A spokesperson for Fuel Poverty Action, a campaign group that has been pushing for the government to ban forced prepayment meters, accused UniHomes of profiting off of students.
While there are considerable political challenges involved in realizing the goals outlined here, we can improve the political feasibility of them by challenging the neoliberal narrative about the causes of the current crisis and its possible solutions.
What if, instead of putting the pressure on each person, we explored what communities can do together to get through this and be stronger in future crises?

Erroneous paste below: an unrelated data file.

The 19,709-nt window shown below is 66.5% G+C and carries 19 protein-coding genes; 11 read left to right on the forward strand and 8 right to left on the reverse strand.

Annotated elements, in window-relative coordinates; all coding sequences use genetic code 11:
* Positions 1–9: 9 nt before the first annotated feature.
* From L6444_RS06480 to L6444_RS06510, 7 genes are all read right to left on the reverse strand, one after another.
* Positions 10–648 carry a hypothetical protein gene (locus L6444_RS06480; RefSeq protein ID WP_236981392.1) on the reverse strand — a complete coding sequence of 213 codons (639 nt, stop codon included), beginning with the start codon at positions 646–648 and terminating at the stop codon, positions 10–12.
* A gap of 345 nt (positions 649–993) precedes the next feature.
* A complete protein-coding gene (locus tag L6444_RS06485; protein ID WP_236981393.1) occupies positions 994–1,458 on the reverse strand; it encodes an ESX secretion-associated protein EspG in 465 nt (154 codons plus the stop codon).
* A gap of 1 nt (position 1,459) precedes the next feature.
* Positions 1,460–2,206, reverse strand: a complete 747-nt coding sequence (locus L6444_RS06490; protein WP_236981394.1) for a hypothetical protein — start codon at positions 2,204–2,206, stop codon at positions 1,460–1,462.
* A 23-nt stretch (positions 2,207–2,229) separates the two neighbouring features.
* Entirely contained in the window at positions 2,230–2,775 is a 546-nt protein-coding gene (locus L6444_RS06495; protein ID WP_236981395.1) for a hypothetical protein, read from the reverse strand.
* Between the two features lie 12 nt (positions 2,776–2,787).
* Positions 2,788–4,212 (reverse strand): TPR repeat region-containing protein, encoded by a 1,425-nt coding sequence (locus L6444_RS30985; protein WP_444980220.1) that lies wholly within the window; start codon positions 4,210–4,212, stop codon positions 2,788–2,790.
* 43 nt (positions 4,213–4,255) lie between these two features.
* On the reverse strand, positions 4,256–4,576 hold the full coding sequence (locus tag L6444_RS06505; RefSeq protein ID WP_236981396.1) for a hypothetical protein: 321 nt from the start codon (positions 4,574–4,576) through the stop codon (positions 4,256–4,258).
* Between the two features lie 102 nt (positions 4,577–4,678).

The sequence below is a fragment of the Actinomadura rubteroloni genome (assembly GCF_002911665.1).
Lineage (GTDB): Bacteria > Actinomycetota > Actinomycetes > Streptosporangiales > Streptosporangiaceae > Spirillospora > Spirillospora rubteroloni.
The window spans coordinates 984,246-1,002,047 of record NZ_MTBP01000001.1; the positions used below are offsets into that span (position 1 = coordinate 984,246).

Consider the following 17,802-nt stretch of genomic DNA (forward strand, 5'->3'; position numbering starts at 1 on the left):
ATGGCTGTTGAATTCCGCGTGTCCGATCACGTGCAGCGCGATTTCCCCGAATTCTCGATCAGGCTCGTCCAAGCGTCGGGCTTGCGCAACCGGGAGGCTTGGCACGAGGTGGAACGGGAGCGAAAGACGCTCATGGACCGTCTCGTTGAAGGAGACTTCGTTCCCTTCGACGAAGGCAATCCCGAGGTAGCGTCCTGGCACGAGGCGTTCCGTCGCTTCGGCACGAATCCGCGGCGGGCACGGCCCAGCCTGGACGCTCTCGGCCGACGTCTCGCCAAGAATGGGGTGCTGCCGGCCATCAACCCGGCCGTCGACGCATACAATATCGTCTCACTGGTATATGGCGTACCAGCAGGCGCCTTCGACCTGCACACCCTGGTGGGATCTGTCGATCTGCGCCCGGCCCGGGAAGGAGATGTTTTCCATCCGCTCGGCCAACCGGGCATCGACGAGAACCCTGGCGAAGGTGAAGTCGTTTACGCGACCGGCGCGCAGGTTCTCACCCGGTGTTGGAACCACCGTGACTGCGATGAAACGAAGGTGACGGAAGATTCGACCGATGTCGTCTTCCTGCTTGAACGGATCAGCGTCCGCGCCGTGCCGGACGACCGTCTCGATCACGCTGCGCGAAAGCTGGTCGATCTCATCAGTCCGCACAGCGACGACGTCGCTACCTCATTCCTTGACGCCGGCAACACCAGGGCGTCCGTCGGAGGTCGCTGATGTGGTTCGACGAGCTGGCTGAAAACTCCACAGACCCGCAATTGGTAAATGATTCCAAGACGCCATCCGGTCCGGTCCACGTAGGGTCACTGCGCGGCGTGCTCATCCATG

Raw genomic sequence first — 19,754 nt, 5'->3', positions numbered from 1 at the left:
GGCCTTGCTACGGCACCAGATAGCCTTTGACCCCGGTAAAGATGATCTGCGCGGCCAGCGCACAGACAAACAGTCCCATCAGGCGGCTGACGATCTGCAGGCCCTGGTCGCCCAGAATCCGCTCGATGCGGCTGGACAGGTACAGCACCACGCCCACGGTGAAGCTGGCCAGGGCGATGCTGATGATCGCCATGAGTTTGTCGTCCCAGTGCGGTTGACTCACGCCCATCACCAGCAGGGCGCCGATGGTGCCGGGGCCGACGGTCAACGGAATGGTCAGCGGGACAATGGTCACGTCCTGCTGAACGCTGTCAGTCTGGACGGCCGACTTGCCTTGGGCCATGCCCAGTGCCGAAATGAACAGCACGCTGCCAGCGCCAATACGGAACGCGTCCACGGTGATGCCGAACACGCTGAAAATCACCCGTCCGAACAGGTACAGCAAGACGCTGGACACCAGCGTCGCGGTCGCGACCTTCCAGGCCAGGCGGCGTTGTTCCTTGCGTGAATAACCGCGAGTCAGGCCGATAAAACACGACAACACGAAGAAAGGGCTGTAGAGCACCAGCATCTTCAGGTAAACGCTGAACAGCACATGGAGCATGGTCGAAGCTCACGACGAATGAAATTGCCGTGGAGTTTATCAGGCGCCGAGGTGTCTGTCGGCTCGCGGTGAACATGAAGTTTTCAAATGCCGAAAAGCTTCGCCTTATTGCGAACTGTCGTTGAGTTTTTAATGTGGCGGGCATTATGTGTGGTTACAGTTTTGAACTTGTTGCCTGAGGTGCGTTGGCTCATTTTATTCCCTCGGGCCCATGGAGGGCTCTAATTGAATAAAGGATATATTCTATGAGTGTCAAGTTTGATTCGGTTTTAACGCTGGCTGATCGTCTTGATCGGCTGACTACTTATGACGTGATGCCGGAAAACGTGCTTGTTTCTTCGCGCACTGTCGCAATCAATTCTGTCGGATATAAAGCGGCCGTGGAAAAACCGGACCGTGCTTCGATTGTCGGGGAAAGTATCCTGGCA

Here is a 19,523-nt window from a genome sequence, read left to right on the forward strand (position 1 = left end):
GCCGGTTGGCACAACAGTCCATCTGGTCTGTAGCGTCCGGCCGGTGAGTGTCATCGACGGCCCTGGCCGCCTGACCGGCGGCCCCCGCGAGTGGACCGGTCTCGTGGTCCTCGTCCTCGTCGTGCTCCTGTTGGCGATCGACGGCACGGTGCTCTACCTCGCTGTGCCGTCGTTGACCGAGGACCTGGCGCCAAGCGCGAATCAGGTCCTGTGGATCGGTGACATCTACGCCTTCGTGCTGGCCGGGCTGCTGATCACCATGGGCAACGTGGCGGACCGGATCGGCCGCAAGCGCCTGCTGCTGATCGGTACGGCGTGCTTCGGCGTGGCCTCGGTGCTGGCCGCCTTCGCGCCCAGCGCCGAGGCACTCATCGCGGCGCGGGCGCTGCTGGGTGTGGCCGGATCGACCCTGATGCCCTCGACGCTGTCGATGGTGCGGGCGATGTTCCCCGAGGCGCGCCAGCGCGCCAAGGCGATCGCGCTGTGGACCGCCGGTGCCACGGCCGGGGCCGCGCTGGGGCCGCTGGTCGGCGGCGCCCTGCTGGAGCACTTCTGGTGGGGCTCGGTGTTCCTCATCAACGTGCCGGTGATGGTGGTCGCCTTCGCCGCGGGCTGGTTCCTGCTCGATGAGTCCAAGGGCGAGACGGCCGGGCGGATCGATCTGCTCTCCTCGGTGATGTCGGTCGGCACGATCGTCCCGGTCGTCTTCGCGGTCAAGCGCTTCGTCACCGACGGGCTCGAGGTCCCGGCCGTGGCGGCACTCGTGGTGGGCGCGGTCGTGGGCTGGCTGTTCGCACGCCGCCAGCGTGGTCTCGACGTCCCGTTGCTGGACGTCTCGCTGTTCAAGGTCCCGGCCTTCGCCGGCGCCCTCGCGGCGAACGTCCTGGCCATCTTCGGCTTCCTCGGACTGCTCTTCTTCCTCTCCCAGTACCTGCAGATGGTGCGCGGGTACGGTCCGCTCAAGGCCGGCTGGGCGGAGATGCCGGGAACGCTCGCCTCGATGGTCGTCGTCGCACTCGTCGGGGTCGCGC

A committee of MPs said last week that the government should “stop announcing short-term policies and moving existing budgets around and instead fully fund a national retrofit programme” of home insulation.
Steve and I had a long conversation about fuel poverty, but it is this image of him, his partner, daughter and granddaughter – three generations of one family – sitting at home with all the lights off that sticks with me.
Driven by fossil fuels, powering new technologies, society (and the global climate) has been completely changed. But like all celebrations, that process is arguably coming to an end; and like all the best parties, those who have had a really good time don’t want it to stop!
No one’s talking about the UK’s hugely profitable energy distribution networks. They should be publicly owned.